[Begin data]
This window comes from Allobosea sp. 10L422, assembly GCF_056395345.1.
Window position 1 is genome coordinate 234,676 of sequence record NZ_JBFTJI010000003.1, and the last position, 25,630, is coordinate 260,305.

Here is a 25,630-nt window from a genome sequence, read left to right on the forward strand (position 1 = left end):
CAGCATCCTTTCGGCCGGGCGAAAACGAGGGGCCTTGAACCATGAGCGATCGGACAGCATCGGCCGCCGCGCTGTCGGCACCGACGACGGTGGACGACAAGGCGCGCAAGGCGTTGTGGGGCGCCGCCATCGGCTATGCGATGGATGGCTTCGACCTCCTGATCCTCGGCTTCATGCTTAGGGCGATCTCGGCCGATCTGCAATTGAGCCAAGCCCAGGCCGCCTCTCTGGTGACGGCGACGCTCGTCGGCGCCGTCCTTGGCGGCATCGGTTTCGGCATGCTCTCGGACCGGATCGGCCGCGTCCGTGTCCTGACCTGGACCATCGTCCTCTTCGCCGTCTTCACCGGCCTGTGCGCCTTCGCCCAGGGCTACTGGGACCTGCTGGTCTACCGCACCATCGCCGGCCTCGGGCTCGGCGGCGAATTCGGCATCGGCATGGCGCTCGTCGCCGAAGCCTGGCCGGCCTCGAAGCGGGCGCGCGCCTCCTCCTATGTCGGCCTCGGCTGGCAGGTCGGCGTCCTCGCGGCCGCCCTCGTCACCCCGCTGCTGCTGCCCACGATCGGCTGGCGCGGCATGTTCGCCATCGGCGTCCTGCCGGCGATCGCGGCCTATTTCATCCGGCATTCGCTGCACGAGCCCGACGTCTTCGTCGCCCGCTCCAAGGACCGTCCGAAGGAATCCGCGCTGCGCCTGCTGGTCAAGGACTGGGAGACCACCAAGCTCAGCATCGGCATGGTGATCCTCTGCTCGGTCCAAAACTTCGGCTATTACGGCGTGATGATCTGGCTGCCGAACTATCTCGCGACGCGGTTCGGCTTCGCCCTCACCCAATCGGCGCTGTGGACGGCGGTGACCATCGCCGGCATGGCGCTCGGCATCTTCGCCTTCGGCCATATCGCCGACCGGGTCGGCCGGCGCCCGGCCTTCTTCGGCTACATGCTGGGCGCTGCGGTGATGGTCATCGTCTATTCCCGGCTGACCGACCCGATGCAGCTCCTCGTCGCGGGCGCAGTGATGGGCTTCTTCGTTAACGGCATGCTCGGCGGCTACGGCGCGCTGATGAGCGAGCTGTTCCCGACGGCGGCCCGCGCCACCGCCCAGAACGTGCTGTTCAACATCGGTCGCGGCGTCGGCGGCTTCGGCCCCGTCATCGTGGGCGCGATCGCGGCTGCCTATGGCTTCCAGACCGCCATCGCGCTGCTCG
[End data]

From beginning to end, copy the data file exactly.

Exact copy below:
This window comes from Allobosea sp. 10L422, assembly GCF_056395345.1.
Window position 1 is genome coordinate 234,676 of sequence record NZ_JBFTJI010000003.1, and the last position, 25,630, is coordinate 260,305.

Here is a 25,630-nt window from a genome sequence, read left to right on the forward strand (position 1 = left end):
CAGCATCCTTTCGGCCGGGCGAAAACGAGGGGCCTTGAACCATGAGCGATCGGACAGCATCGGCCGCCGCGCTGTCGGCACCGACGACGGTGGACGACAAGGCGCGCAAGGCGTTGTGGGGCGCCGCCATCGGCTATGCGATGGATGGCTTCGACCTCCTGATCCTCGGCTTCATGCTTAGGGCGATCTCGGCCGATCTGCAATTGAGCCAAGCCCAGGCCGCCTCTCTGGTGACGGCGACGCTCGTCGGCGCCGTCCTTGGCGGCATCGGTTTCGGCATGCTCTCGGACCGGATCGGCCGCGTCCGTGTCCTGACCTGGACCATCGTCCTCTTCGCCGTCTTCACCGGCCTGTGCGCCTTCGCCCAGGGCTACTGGGACCTGCTGGTCTACCGCACCATCGCCGGCCTCGGGCTCGGCGGCGAATTCGGCATCGGCATGGCGCTCGTCGCCGAAGCCTGGCCGGCCTCGAAGCGGGCGCGCGCCTCCTCCTATGTCGGCCTCGGCTGGCAGGTCGGCGTCCTCGCGGCCGCCCTCGTCACCCCGCTGCTGCTGCCCACGATCGGCTGGCGCGGCATGTTCGCCATCGGCGTCCTGCCGGCGATCGCGGCCTATTTCATCCGGCATTCGCTGCACGAGCCCGACGTCTTCGTCGCCCGCTCCAAGGACCGTCCGAAGGAATCCGCGCTGCGCCTGCTGGTCAAGGACTGGGAGACCACCAAGCTCAGCATCGGCATGGTGATCCTCTGCTCGGTCCAAAACTTCGGCTATTACGGCGTGATGATCTGGCTGCCGAACTATCTCGCGACGCGGTTCGGCTTCGCCCTCACCCAATCGGCGCTGTGGACGGCGGTGACCATCGCCGGCATGGCGCTCGGCATCTTCGCCTTCGGCCATATCGCCGACCGGGTCGGCCGGCGCCCGGCCTTCTTCGGCTACATGCTGGGCGCTGCGGTGATGGTCATCGTCTATTCCCGGCTGACCGACCCGATGCAGCTCCTCGTCGCGGGCGCAGTGATGGGCTTCTTCGTTAACGGCATGCTCGGCGGCTACGGCGCGCTGATGAGCGAGCTGTTCCCGACGGCGGCCCGCGCCACCGCCCAGAACGTGCTGTTCAACATCGGTCGCGGCGTCGGCGGCTTCGGCCCCGTCATCGTGGGCGCGATCGCGGCTGCCTATGGCTTCCAGACCGCCATCGCGCTGCTCG